He said that if Congress doesn't royally screw things up by shutting down the government ("just because I want to keep it open") or defaulting on debt, the economy will probably muddle through. But inequality will continue to grow, and America will slip behind in the world economy. Some powerful prophecy:
If we just stand by and do nothing in the face of immense change, understand that part of our character will be lost. Our founding precepts about wide-open opportunity, each generation doing better than the last -- that will be a myth, not reality. The position of the middle class will erode further. Inequality will continue to increase. Money’s power will distort our politics even more.
Social tensions will rise, as various groups fight to hold on to what they have, or start blaming somebody else for why their position isn’t improving. And the fundamental optimism that’s always propelled us forward will give way to cynicism or nostalgia.
And that’s not the vision I have for this country. It’s not the vision you have for this country. That’s not the America we know. That’s not the vision we should be settling for. That’s not a vision we should be passing on to our children."
He pledged to concentrate on these issues for the rest of his term. "I care about one thing and one thing only, and that’s how to use every minute of the remaining 1,276 days of my term to make this country work for working Americans again."
He made one final moral--and character--argument for redressing this inequality of opportunity:
And in the end, isn't that what makes us special? It's not the ability to generate incredible wealth for the few; it's our ability to give everybody a chance to pursue their own true measure of happiness. (Applause.) We haven’t just wanted success for ourselves -- we want it for our neighbors, too. (Applause.)
When we think about our own communities -- we're not a mean people; we're not a selfish people; we're not a people that just looks out for “number one.” Why should our politics reflect those kinds of values? That’s why we don’t call it John’s dream or Susie’s dream or Barack’s dream or Pat's dream -- we call it the American Dream. And that’s what makes this country special -- the idea that no matter who you are or what you look like or where you come from or who you love, you can make it if you try. (Applause.) That’s what we're fighting for.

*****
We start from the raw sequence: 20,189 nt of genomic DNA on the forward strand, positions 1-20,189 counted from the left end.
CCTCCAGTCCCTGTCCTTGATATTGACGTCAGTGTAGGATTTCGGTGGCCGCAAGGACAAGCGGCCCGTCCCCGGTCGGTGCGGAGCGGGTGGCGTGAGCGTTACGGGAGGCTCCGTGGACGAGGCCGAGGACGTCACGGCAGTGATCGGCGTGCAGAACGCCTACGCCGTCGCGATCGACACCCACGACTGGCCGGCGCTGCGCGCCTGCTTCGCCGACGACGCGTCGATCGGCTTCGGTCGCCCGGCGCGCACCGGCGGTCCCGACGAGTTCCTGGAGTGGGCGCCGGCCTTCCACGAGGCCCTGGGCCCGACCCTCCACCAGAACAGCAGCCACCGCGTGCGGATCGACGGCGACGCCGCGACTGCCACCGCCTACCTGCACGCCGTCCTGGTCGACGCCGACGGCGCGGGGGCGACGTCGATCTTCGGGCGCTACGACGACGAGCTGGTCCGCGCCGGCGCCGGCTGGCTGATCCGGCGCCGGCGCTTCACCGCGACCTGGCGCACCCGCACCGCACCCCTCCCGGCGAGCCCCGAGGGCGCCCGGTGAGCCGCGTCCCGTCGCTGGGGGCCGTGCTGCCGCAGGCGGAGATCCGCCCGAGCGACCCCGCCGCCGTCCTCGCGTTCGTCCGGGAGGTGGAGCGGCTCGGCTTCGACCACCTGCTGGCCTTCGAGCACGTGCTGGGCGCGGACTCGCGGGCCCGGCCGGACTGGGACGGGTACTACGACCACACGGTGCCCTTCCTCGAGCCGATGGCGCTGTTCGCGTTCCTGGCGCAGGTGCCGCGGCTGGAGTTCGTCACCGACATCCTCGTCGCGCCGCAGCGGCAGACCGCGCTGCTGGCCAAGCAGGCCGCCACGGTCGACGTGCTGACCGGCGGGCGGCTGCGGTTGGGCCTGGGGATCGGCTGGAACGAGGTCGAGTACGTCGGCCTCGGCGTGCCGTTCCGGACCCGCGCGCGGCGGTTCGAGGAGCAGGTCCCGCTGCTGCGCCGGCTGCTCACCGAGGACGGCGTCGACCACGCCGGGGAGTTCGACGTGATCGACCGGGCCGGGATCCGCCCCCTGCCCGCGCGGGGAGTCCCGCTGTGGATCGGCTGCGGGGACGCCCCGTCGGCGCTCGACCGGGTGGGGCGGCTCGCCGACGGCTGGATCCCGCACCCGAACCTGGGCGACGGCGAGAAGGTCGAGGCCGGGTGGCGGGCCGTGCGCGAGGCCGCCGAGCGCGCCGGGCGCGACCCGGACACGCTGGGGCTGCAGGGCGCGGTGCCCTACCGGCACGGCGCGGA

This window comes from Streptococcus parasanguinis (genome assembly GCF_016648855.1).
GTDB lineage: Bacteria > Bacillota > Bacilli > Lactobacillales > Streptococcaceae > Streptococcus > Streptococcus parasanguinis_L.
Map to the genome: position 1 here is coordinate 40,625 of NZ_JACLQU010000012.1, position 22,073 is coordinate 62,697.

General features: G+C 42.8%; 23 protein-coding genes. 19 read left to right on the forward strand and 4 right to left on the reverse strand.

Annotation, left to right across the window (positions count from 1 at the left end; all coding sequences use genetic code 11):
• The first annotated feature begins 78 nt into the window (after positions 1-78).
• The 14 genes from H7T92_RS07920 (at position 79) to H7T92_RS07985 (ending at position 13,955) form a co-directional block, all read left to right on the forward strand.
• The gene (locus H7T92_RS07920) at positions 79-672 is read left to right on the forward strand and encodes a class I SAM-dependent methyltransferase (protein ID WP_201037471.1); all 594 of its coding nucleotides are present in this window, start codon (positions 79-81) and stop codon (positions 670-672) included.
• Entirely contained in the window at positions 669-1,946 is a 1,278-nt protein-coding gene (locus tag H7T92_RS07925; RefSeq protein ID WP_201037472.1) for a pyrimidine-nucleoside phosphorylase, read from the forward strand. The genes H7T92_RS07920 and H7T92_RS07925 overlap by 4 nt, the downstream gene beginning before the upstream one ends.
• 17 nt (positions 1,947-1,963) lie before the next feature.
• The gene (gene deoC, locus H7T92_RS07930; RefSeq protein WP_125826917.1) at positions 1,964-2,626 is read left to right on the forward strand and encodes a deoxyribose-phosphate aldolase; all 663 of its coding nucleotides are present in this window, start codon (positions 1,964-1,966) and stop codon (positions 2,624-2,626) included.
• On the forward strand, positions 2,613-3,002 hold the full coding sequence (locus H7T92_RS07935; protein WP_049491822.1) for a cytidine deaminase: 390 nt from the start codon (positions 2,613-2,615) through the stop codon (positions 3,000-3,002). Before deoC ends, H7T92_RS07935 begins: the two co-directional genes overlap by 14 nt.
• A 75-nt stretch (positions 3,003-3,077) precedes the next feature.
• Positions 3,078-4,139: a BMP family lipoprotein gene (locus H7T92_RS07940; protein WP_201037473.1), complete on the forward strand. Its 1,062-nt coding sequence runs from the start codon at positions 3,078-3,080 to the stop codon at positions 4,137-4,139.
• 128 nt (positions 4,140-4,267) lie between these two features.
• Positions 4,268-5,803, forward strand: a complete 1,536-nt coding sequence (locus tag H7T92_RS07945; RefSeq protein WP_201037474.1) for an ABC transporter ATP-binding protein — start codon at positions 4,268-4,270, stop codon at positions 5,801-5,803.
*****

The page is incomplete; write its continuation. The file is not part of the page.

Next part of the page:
So, yes, Congress is tough right now, but that’s not going to stop me. We're going to do everything we can, wherever we can, with or without Congress, to make things happen. We're going to go on the road and talk to you, and you'll have ideas, and we want to see which ones we can implement. But we're going to focus on this thing that matters."
Reading this speech, I thought of FDR. It had his vision, his analysis, his way of relating economic matters to ordinary people, his directness in calling out the opposition, and above all his willingness to try things.
Watching and listening to this speech, I saw some of Bill Clinton and some of Michelle adapted to the basic Obama. His gestures were eloquent, his body language never better. Yet also echoes of his classic "Yes We Can" speech.
Even if reporters ignored the speech (reporters and pundits who complain that he doesn't lay out a vision and action plan for the economy, and then complain when he does that it will never get anywhere, and nobody was listening anyway) in favor of the big scoop of the royal baby's name, this speech may be a harbinger of things to come (especially the rest of this year, and into the 2014 campaigns), as well as a speech that will be looked back on as an initial defining statement for Obama's second term.